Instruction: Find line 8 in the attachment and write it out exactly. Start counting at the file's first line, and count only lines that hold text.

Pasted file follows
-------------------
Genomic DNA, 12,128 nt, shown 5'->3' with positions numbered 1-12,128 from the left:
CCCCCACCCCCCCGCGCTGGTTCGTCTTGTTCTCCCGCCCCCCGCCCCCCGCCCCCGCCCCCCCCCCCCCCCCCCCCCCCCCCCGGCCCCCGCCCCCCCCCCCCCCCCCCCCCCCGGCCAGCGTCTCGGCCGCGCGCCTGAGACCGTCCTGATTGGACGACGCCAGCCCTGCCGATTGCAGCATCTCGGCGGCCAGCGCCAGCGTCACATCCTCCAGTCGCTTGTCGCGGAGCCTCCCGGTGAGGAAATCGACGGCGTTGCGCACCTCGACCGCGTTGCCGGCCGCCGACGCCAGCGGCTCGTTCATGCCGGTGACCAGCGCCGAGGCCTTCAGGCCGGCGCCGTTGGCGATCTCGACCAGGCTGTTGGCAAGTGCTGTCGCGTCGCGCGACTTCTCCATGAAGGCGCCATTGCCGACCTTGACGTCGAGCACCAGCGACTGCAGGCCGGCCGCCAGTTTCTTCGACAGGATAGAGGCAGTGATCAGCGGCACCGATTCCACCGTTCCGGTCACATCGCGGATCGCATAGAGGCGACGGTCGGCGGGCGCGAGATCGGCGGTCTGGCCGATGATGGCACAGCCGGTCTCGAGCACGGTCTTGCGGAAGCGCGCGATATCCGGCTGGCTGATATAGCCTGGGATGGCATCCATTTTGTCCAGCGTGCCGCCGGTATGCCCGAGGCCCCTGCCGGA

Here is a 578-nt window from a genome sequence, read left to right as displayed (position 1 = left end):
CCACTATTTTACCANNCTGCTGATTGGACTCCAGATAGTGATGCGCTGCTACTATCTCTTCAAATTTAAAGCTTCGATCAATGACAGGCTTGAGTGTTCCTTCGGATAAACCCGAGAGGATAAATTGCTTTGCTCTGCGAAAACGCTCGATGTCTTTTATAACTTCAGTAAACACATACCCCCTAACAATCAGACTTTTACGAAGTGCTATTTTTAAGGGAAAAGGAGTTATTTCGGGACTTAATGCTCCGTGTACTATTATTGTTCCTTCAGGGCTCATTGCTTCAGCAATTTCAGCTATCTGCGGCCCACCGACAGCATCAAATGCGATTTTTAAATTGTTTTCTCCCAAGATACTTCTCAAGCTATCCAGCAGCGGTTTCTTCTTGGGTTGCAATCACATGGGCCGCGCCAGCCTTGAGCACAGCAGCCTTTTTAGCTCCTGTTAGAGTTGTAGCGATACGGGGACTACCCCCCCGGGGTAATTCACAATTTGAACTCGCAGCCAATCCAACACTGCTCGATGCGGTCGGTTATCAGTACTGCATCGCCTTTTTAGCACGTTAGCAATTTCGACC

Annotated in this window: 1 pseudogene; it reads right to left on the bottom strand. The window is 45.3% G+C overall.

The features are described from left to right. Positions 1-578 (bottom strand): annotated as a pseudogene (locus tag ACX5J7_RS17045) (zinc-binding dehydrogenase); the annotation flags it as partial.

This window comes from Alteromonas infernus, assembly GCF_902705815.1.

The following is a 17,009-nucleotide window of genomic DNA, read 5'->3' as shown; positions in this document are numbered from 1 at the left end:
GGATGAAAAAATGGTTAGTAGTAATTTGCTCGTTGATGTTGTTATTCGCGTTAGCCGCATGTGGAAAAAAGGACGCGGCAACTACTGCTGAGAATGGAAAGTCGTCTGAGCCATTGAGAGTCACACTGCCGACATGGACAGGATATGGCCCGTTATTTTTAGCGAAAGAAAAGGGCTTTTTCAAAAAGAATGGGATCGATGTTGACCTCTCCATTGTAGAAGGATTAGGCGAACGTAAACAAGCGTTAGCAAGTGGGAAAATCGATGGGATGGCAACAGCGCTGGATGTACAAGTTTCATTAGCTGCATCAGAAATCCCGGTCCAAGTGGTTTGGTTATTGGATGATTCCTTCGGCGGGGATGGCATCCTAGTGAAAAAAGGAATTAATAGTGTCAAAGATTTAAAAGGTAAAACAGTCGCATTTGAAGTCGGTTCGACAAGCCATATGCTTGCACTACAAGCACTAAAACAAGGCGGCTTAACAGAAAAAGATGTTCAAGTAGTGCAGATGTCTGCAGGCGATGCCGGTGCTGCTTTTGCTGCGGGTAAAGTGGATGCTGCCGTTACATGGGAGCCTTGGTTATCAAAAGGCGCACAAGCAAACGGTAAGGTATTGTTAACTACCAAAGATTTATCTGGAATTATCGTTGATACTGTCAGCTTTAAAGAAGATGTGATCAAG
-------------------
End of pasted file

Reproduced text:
The following is a 17,009-nucleotide window of genomic DNA, read 5'->3' as shown; positions in this document are numbered from 1 at the left end: